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Monday, 23 October, 2000, 23:33 GMT 00:33 UK
Lesbians have 'same risk of sex diseases'

Injecting drugs is much more common in gay women
Lesbians are just as likely to get sexually transmitted diseases as heterosexual women, new research suggests.

And they are far more likely to be drug users and to have had sex with homosexual men than their heterosexual counterparts.

Consistent with this at-risk behaviour, they are nearly eight times more likely to be infected with the hepatitis C virus, Australian scientists say.

Doctors at Sydney Sexual Health Centre found that bacterial vaginosis was more prevalent in women who had sex with other women, while infections such as herpes and genital warts were common in both groups.

Both groups had low and similar rates of gonorrhoea and chlamydia.

Their findings, from 2800 women, confound previous assumptions that lesbian women were at low risk of contracting sexually transmitted infections.


It is very important that, if a women describes herself as lesbian, we find out about whether she also has sex with men

Prof Michael Adler
The authors said that "a woman's sexual identity is not an accurate predictor of behaviour, with a high proportion of 'lesbian' women reporting sex with (often high risk) men".

What they found was the almost all the women who had sex with other women had at some time also had sex with men - only 7% had not had sexual contact with a male.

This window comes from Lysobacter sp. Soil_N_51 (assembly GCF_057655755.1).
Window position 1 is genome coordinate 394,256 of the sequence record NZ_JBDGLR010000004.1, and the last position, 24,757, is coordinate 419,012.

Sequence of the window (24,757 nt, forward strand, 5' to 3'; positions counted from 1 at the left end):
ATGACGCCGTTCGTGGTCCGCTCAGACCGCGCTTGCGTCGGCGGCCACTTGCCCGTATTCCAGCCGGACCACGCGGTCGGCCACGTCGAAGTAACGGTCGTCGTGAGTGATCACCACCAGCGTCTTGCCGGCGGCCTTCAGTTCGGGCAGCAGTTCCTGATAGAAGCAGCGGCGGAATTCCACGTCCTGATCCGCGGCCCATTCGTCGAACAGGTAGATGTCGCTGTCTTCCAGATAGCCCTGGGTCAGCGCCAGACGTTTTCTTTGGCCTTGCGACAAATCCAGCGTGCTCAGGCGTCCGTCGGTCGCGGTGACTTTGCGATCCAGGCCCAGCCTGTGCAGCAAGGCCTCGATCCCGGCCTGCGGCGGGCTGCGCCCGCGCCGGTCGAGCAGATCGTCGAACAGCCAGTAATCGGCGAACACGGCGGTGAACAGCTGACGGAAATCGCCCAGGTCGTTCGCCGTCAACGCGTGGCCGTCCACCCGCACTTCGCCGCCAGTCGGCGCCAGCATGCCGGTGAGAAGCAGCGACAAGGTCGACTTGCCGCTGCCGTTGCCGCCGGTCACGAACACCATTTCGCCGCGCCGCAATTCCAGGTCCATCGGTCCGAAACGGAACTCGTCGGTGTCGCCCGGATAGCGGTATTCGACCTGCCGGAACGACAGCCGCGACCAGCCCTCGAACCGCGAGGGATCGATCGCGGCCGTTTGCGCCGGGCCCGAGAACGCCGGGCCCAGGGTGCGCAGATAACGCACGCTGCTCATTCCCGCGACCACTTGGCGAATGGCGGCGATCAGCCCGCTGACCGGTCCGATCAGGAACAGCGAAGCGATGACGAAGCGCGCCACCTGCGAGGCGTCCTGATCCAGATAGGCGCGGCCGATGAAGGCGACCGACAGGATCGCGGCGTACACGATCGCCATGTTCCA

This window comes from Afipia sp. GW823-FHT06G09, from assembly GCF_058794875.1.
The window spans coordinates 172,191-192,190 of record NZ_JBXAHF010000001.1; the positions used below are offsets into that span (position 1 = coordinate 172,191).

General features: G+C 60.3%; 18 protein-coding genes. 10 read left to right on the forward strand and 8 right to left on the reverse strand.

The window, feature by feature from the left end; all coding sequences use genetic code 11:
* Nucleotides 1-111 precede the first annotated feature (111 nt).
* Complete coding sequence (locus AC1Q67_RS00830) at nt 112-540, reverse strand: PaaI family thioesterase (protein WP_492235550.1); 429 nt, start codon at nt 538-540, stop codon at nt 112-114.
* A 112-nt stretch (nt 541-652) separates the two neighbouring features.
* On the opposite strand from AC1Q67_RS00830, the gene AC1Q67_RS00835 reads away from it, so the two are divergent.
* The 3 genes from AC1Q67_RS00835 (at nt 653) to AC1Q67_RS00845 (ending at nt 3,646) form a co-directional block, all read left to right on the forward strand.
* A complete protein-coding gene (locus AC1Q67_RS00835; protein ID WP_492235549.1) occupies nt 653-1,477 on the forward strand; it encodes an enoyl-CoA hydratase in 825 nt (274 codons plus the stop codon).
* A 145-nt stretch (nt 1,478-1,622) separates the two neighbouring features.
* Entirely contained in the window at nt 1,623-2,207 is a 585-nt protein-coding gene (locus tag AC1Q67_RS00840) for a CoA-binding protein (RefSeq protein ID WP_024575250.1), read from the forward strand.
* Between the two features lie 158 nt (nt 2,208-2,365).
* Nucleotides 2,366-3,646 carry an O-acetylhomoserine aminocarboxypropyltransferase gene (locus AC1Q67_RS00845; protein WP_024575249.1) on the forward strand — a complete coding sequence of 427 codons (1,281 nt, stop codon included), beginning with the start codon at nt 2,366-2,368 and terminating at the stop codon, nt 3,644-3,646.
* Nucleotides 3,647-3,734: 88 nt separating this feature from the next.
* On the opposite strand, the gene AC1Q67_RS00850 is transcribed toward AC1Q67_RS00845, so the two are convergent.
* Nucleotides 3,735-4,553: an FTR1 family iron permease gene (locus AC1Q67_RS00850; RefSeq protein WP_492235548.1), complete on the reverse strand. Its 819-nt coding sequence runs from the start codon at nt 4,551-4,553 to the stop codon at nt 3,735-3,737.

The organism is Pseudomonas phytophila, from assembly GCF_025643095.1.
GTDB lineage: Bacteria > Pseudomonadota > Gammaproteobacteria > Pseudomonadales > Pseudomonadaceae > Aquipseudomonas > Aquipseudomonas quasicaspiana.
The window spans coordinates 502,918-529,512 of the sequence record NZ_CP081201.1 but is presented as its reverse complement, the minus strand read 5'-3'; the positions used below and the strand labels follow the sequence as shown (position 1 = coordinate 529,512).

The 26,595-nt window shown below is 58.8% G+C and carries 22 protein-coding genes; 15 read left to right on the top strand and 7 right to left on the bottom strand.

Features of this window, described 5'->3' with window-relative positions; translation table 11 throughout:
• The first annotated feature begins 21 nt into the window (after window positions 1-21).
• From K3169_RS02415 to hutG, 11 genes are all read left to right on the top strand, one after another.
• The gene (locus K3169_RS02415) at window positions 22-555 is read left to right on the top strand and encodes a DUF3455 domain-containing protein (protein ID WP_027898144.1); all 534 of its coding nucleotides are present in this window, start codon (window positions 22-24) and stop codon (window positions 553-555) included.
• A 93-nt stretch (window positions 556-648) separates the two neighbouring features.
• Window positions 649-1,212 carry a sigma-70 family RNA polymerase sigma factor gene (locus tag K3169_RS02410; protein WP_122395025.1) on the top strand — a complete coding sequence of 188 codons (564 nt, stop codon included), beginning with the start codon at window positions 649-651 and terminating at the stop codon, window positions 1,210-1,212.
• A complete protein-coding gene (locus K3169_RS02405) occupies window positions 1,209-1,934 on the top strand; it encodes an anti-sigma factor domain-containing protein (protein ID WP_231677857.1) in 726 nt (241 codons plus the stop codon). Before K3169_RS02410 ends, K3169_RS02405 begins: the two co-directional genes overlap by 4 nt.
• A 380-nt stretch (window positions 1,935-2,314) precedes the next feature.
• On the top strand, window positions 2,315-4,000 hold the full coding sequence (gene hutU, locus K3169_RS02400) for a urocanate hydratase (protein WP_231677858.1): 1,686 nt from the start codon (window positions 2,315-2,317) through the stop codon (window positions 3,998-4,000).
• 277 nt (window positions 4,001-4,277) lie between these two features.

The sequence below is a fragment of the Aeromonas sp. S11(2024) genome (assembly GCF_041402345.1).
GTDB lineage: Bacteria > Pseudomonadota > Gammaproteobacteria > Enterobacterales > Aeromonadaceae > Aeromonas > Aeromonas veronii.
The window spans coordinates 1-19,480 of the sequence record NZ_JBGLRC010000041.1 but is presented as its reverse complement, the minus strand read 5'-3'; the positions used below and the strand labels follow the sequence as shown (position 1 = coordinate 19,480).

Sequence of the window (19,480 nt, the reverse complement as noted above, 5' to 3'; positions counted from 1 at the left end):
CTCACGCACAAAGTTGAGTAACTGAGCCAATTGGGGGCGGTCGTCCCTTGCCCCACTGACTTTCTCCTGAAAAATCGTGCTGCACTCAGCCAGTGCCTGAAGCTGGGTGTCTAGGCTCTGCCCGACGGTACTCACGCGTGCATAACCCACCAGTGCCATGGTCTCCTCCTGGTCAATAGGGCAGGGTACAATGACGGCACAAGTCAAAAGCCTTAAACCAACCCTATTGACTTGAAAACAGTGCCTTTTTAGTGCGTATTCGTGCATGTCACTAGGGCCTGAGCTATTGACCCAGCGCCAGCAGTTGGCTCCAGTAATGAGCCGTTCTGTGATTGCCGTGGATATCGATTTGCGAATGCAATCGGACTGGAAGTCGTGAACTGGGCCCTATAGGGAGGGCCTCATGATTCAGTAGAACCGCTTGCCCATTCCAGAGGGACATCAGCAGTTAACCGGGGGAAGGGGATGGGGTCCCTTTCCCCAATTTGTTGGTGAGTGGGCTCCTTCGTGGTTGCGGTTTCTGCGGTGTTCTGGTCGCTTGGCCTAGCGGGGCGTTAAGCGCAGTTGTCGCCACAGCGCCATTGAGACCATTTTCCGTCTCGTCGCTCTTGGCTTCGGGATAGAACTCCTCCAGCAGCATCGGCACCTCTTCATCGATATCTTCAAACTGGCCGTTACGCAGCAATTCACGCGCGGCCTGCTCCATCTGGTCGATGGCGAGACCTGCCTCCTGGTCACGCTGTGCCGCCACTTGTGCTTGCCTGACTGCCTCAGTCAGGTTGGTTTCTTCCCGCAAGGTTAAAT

Women who had sex with women were more than three times more likely to report having had sex with a homosexual or bisexual man.

In fact, almost one in ten of the women who had sex with other women reported having had more than 50 male sexual partners.

Drug injecting

They were eight times more likely to be hepatitis C positive, and eight times more likely to inject drugs than women who had sex exclusively with men.

Almost a quarter of women who had sex with women said they had injected drugs at some time.

In an editorial accompanying the study, published in the journal Sexually Transmitted Infections, Dr Jeanne Marrazzo of the University of Washington highlighted the "alarming prevalence of HIV-related risk behaviours in women who have sex with women".

She said previous assumptions about low risk in gay women were "informed by disinterest or by a lack of willingness to believe that the area is worthy of further study; at worst, homophobia and sexism contribute to these views".

Professor Michael Adler, Head of Reproductive Health at University College Hospital in London, said the study reinforced the importance of taking a good sexual history from people visiting STD clinics.

"It is very important that, if a women describes herself as lesbian, we find out about whether she also has sex with men or whether there is other behaviour that is putting her at risk.

"Women who are exclusively lesbian are at low risk of sexually transmitted infections, but sex with men puts her at the same risk as all other women."

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See also:

24 Mar 00 | Health
Sex disease cases rise
01 Jun 00 | Health
Gay men 'take more sexual risks'
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